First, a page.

This phase follows System testing and concludes before the Production launch. As a result, the System testing Exit criteria become part of the AT Entry criteria. Similarly, the AT Exit criteria become part of the Production Launch Entry criteria.

Entry Criteria

Given below are the conditions to be fulfilled before starting:

  • Business requirements should be clear and available.
  • The system and Regression testing phase should be completed.
  • All Critical, Major, and Minor bugs should be fixed and closed (Minor bugs accepted mainly are cosmetic bugs that do not disturb the product usage).
  • A list of known issues should be created and distributed to stakeholders.
  • Acceptance Test Bed should be set up and a high-level check should be performed for no environmental issues.
  • The system Testing phase should be completed, allowing the product to proceed to the AT phase (Usually done through Email communication).

Exit Criteria

There are certain conditions to be fulfilled by AT to let the product go for a Production Launch.

They are as follows:

  • Acceptance tests should be executed, and all the tests should pass.
  • No Critical/Major defects left Open. All the defects should be fixed and verified immediately.
  • AT should be Signed-off-by all the included stakeholders with Go/No-Go Decision on the product.

Read more: What is Regression Testing? Definition, Tools and How to Begin

Acceptance Testing Process

In the V-Model, the AT phase runs concurrently with the Requirements phase.

The actual AT procedure is as follows:

Business Requirements Analysis

Business requirements are analyzed by consulting all available project documents.

Some of which are:

  • System Requirement Specifications
  • Business Requirements Document
  • Use Cases
  • Workflow diagrams
  • Designed data matrix

Design Acceptance Test Plan 

Certain items must be documented in the Acceptance Test Plan.

Let’s look at a few of them:

  • Acceptance Testing Strategy and Methodology
  • Entry and exit criteria must be clearly defined.
  • The scope of AT should be clearly stated, and it should only cover business requirements.
  • The acceptance test design approach should be detailed so that anyone writing tests understands how they should be written.
  • The setup of the test bed and the actual testing schedule/timelines should be mentioned.
  • Because various stakeholders do Testing, details on logging bugs should be mentioned because the stakeholders may be unaware of the procedure used.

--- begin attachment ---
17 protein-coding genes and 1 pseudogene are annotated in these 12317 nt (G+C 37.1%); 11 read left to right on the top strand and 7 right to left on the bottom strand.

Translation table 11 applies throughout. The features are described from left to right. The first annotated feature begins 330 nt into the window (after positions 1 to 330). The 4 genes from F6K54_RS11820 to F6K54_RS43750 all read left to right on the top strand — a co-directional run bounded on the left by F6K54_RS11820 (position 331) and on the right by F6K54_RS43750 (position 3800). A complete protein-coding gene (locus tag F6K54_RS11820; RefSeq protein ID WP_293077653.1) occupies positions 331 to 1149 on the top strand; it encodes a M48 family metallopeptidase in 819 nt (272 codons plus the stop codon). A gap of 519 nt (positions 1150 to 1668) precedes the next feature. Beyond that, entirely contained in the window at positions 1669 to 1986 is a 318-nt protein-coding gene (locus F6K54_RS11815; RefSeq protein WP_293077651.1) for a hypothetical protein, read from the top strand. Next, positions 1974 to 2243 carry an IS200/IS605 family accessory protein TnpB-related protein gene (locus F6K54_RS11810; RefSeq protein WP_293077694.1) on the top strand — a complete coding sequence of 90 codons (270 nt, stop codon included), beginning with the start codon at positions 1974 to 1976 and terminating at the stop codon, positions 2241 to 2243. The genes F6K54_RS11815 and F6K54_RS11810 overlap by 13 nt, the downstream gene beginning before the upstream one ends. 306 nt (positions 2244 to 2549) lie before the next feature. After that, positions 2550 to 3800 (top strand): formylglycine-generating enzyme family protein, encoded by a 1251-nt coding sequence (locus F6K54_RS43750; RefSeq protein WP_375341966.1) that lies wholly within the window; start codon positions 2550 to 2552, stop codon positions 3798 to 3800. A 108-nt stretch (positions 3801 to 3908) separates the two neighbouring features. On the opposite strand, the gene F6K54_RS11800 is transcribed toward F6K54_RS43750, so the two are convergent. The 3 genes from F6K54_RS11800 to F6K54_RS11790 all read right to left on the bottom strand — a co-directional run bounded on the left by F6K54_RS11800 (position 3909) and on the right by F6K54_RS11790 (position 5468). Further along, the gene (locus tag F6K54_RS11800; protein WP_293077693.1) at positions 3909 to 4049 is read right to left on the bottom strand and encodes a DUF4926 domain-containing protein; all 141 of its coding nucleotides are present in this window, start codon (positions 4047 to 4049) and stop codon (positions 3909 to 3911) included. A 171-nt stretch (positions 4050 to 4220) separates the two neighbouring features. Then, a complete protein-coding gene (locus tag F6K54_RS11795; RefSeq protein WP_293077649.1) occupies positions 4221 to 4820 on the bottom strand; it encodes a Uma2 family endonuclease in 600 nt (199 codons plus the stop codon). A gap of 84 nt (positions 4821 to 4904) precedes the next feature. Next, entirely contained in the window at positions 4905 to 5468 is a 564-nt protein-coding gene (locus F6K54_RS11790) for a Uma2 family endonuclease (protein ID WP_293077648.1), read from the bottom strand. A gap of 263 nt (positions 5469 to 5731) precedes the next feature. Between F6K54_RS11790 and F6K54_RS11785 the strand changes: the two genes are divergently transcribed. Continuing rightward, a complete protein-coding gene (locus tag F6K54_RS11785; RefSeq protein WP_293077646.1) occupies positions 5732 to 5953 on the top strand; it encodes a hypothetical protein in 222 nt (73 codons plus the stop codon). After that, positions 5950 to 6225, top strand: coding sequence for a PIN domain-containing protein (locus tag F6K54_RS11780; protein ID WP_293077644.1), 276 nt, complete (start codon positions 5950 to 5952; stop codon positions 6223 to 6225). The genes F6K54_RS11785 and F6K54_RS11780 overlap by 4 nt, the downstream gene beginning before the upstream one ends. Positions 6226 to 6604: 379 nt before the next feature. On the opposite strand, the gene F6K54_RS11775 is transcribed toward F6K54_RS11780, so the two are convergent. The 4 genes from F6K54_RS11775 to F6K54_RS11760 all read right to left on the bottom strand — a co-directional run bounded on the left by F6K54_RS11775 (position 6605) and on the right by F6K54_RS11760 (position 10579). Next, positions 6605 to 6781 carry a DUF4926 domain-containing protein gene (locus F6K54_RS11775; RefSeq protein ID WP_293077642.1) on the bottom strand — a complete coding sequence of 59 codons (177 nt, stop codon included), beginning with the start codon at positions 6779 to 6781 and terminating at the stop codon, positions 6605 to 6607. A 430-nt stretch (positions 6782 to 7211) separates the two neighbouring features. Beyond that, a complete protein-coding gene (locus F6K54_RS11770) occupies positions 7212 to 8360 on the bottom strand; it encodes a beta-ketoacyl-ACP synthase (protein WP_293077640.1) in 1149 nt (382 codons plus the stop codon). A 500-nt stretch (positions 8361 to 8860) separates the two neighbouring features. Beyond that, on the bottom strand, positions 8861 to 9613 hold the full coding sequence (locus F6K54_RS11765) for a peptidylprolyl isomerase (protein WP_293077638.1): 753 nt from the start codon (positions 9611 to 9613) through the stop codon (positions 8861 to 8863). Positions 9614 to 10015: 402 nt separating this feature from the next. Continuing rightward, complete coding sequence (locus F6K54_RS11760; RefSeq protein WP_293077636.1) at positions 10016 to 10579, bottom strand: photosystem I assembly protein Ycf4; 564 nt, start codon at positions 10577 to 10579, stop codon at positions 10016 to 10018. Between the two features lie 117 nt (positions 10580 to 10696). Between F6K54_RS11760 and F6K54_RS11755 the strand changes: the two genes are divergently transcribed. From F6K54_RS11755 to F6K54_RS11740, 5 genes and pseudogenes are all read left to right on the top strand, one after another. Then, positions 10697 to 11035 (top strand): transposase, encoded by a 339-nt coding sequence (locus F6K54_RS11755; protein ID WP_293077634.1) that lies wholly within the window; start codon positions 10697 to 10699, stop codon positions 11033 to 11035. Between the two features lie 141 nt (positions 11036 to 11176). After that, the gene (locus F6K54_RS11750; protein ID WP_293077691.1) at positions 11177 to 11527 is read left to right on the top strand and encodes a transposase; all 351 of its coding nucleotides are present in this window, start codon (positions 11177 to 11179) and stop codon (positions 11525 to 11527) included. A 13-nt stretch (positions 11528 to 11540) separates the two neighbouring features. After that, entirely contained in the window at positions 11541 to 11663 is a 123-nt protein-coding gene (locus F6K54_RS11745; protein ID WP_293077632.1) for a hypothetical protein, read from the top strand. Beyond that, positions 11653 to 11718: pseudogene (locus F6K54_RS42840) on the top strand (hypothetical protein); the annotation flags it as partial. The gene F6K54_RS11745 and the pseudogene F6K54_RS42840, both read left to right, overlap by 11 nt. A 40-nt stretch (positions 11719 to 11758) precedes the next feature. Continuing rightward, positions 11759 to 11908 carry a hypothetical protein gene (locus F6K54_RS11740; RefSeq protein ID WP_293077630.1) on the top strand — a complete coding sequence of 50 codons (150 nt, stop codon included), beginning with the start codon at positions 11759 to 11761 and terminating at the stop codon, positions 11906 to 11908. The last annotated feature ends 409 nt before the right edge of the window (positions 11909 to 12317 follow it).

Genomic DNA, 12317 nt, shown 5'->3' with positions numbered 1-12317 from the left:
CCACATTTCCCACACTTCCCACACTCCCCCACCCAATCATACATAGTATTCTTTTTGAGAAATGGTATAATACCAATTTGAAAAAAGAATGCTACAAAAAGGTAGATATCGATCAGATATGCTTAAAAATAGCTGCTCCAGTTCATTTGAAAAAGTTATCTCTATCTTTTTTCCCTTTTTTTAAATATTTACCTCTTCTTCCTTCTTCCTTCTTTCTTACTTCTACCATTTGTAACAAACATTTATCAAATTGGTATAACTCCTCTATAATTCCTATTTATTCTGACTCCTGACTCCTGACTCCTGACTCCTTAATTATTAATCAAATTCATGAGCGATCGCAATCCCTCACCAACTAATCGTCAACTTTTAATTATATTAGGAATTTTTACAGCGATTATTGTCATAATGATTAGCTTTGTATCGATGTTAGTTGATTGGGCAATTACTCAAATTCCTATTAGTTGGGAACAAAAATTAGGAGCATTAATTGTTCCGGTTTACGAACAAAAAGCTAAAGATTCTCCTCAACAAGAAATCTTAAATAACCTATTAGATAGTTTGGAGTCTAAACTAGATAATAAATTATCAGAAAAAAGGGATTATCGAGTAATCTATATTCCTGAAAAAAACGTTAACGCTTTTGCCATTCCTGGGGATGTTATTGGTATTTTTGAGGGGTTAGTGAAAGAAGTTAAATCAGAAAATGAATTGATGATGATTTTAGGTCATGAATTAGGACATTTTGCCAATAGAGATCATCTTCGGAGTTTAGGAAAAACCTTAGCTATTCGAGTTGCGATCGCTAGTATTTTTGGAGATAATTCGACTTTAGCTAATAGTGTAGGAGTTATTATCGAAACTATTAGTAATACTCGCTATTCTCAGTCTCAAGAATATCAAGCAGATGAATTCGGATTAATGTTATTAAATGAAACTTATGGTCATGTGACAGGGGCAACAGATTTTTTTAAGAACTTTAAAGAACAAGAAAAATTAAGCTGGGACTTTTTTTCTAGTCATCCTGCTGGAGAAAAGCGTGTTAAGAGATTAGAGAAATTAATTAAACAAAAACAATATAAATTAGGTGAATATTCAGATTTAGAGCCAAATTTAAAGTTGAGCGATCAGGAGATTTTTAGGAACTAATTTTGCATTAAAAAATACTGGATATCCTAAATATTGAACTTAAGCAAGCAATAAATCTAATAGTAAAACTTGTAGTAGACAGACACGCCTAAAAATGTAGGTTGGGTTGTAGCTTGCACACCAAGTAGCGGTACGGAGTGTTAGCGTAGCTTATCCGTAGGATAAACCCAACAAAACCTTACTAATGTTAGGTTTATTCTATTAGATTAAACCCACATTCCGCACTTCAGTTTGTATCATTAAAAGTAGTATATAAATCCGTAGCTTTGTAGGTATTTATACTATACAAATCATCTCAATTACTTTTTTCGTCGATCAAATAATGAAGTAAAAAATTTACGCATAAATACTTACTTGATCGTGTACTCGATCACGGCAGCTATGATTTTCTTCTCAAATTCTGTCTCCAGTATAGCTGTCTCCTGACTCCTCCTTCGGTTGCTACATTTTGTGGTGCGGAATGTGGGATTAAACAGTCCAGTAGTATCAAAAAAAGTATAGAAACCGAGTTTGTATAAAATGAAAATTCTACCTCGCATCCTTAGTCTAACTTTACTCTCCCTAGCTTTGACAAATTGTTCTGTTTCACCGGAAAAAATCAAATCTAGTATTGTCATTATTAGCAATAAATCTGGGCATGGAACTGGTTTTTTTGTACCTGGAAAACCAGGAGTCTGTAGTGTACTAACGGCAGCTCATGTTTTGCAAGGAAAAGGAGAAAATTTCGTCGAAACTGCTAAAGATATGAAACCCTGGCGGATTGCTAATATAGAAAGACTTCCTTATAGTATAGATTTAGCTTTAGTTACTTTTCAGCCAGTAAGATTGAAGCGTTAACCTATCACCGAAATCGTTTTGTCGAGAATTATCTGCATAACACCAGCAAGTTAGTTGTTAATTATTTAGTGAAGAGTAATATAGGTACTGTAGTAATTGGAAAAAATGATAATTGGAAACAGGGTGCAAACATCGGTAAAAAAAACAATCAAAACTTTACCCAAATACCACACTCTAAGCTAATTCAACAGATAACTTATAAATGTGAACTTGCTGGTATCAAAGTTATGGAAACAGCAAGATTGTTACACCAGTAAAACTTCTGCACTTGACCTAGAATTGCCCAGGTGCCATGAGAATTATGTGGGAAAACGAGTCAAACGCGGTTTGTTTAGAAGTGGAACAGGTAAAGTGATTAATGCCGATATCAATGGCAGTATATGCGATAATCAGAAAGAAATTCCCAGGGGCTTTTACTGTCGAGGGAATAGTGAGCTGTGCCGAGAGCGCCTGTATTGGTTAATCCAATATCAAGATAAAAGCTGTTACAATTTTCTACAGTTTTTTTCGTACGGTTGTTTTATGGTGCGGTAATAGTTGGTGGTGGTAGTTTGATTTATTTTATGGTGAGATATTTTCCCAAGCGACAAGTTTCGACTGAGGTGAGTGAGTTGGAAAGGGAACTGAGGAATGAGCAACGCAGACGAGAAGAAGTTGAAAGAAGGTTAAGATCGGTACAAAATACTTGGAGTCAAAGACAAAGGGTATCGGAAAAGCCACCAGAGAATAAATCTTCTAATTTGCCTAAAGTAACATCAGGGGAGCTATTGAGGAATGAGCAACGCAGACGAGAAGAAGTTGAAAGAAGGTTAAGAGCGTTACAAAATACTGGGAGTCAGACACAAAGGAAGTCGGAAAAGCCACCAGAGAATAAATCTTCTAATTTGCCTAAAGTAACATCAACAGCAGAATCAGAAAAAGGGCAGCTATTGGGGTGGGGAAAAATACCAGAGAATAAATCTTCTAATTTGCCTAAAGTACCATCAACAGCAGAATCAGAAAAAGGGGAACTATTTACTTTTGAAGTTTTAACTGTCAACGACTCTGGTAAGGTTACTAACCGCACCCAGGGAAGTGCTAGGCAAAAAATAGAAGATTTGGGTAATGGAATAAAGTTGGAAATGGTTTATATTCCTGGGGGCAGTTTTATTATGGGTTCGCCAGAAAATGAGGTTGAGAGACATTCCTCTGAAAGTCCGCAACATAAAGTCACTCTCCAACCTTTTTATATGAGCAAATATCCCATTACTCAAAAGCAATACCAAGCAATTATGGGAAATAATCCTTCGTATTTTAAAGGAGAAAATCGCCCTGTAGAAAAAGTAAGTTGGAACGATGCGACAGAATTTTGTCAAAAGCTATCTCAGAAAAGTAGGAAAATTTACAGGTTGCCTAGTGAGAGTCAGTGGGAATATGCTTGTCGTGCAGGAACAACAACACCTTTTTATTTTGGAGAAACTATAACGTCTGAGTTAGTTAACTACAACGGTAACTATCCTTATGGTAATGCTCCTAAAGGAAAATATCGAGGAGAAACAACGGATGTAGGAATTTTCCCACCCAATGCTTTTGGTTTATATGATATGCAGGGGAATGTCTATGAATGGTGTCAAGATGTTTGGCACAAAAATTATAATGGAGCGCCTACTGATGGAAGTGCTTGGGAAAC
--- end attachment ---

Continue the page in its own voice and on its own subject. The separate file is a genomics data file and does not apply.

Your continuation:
Design and Review Acceptance Tests

Acceptance tests should be written at the scenario level, stating what needs to be done (not in detail to include how to do it). These should only be written for the identified scope areas for business requirements, and each test must be mapped to its referencing requirement.

All written acceptance tests must be reviewed to achieve high coverage of business requirements.

This ensures that no other tests outside the scope mentioned are included, allowing Testing to occur within the scheduled timelines.

Acceptance Test Bed Set up

The examination The bed should be configured similarly to a production environment. To confirm the stability and usage of the environment, very high-level checks are required. Only give the credentials to use the environment to a stakeholder conducting the Testing.

Acceptance Test Data Set-Up

Production data must be prepared/populated in the systems as test data. A detailed document should also state that the data must be used for Testing.

Instead of having test data like TestName1, TestCity1, and so on, have Albert, Mexico, and so on. This provides a rich experience of real-time data, and Testing will be up to date.

Acceptance Test Execution

At this point, designed acceptance tests must be run on the environment. Ideally, all of the tests should pass on the first try. Suppose there are any functional bugs discovered during Acceptance testing. In that case, they should be reported as a high priority to be fixed.

Again, bugs that have been fixed must be verified and closed as a high-priority task. A daily report on test execution is required.

Bugs discovered during this phase should be discussed in a bug-triage meeting. They must go through the Root Cause Analysis procedure. This is the only point at which acceptance testing determines whether or not the product meets all of the business requirements.

Business Decision

A Go/No-Go decision is made for the product to be launched in production. The product will be released to the market if the decision is made. A no-go decision declares the product a failure.

A Few No-Go Decision Factors:

  • Product of poor quality.
  • Too Many open Functional Bugs.
  • Deviation from business requirements
  • Not up to market standards and requires improvements to meet current market standards.

This Testing’s Success Factors

Once this test has been planned, create a checklist to increase its success rate. Before the Acceptance test begins, some actions must be taken.

They are as follows:

  • Have a well-defined scope and ensure that the scope identified for this Testing serves a business need.
  • At least once, run acceptance tests during the system testing phase.
  • Ad hoc testing should be extended for each of the acceptance test scenarios.


Acceptance testing, in a nutshell, aids in determining the efficiency of development and testing teams.

There are several tools for carrying out this activity. Still, it is usually preferred to be done manually because it involves real users and other stakeholders with no technical background, and it may not be feasible for them.